Complex Materials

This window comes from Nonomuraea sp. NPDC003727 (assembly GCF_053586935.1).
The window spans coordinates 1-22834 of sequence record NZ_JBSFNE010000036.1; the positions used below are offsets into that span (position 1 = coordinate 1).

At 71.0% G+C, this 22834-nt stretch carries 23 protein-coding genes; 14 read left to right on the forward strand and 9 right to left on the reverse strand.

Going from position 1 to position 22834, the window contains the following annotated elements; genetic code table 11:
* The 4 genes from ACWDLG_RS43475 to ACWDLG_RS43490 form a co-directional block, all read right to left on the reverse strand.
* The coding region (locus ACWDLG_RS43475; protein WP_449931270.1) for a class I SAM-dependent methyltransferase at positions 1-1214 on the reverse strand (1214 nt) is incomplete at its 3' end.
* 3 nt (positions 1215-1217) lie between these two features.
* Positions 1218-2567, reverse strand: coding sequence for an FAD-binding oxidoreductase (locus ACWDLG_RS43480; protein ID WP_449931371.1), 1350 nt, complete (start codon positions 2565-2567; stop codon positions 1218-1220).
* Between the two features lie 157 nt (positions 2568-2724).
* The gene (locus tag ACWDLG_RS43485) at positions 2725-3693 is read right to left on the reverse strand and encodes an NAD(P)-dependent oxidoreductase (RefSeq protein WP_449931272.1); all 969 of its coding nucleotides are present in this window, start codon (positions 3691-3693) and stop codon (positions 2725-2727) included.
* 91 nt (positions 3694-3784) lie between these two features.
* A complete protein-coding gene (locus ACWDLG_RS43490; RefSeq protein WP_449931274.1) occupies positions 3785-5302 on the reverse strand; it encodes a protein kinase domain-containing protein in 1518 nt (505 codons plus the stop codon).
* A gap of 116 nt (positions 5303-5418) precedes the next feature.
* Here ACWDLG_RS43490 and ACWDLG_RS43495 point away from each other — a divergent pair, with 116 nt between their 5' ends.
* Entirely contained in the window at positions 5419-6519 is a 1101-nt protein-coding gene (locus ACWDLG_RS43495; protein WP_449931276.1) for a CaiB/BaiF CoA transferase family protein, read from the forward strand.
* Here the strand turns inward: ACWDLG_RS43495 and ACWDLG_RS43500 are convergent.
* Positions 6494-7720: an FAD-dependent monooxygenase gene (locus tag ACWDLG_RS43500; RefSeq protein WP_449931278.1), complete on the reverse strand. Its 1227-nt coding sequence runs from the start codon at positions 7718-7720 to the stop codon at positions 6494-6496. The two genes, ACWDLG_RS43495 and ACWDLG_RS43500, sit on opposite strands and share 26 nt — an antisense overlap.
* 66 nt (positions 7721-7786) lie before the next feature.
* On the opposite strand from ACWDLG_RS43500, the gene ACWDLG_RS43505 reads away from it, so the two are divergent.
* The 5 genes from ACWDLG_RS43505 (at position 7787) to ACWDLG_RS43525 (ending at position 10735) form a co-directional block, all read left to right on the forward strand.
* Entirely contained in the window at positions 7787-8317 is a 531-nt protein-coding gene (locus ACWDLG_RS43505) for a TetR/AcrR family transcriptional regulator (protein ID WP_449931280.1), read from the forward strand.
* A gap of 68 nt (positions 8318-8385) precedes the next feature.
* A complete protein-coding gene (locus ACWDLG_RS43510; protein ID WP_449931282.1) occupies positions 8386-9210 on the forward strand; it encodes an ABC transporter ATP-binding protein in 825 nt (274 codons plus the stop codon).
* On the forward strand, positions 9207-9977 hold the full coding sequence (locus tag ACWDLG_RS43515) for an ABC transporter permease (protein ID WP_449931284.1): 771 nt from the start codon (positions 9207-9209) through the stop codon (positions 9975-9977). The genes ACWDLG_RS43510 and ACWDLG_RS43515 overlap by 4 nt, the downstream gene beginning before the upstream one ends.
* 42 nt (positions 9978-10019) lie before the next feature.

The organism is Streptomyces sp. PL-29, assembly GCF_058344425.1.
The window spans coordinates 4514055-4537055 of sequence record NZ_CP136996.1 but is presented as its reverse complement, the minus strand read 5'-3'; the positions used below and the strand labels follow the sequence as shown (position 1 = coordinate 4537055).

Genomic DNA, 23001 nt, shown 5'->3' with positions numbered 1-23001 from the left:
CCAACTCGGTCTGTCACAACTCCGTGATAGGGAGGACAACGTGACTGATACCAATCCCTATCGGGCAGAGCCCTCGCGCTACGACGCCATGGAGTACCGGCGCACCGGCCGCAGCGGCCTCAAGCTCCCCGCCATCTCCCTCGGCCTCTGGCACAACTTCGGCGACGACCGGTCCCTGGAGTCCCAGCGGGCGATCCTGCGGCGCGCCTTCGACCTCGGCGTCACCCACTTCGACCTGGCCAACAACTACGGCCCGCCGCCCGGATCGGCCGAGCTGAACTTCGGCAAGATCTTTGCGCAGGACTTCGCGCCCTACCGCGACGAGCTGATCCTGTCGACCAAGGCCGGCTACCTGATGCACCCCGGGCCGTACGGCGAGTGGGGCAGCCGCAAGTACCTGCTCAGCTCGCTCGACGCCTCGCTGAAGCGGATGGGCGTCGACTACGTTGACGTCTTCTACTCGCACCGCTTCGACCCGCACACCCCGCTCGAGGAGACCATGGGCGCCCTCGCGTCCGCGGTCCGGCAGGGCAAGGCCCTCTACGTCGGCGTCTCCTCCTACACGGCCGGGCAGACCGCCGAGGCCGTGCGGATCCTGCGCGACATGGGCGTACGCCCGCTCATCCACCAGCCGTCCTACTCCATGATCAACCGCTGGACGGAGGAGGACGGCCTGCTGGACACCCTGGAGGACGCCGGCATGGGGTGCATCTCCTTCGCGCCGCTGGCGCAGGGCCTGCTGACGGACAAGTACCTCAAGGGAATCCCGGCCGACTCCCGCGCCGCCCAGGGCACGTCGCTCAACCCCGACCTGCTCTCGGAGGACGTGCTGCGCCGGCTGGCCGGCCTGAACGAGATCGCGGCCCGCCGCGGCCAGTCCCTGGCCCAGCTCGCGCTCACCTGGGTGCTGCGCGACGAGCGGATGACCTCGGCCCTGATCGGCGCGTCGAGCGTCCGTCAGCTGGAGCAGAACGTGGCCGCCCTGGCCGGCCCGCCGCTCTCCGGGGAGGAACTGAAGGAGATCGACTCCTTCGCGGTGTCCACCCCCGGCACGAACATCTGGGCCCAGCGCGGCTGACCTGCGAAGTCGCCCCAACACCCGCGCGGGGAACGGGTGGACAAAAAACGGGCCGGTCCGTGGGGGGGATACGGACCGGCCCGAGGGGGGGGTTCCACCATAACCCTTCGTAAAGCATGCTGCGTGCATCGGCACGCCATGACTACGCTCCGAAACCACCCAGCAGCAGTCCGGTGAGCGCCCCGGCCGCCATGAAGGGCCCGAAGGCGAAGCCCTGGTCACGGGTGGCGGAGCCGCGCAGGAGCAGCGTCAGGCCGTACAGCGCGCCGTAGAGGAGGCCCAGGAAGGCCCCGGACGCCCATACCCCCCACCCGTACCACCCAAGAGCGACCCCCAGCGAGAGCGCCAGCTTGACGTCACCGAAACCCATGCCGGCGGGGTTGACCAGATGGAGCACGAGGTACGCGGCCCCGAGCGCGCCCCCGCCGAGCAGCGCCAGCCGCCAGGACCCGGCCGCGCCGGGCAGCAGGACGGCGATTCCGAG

The research area of Complex Materials at the Erich Schmid Institute encompasses a wide variety of materials and material systems. For example, complex materials include a range of functional materials such as employed in information technology sectors, for high temperature applications, or in fusion energy applications as well as biological and composite materials. These are made of multiple materials or phases, thin films, have a hierarchical structure or have no long range atomic order. The mechanical, electrical, magnetic, and thermal properties of complex materials are often derived from the interfaces between the differing materials, phases, or even atomic bonding.  A major area of  study at the institute is the quantitative understanding of the synthesis – microstructure – property relationships paving the way for materials design and life time predictions of complex materials. More specifically, the fracture and crack propagation through multi-layered and nanocrystalline materials produced with HPT is being investigated experimentally and theoretically. Biological materials such as wood, bone, and dentin have been extensively studied experimentally with nanoindentation and X-ray diffraction. Thin film systems and the resulting interfaces are heavily examined. Methods to measure the interface adhesion of metal-ceramic interfaces found in semiconductors and metal-polymer interfaces in flexible electronics and printed circuit boards have been developed at ESI. At the nanoscale the interface structure and chemistry are also being studied with advanced transmission electron microscopy methods to gain a better understanding of interface phenomenon. Other research includes testing intermetallic alloys for turbines and refractory metals as well materials in fusion reactors. The institute benefits from its interaction with leading industrial partners and close connections to the national and international scientific community.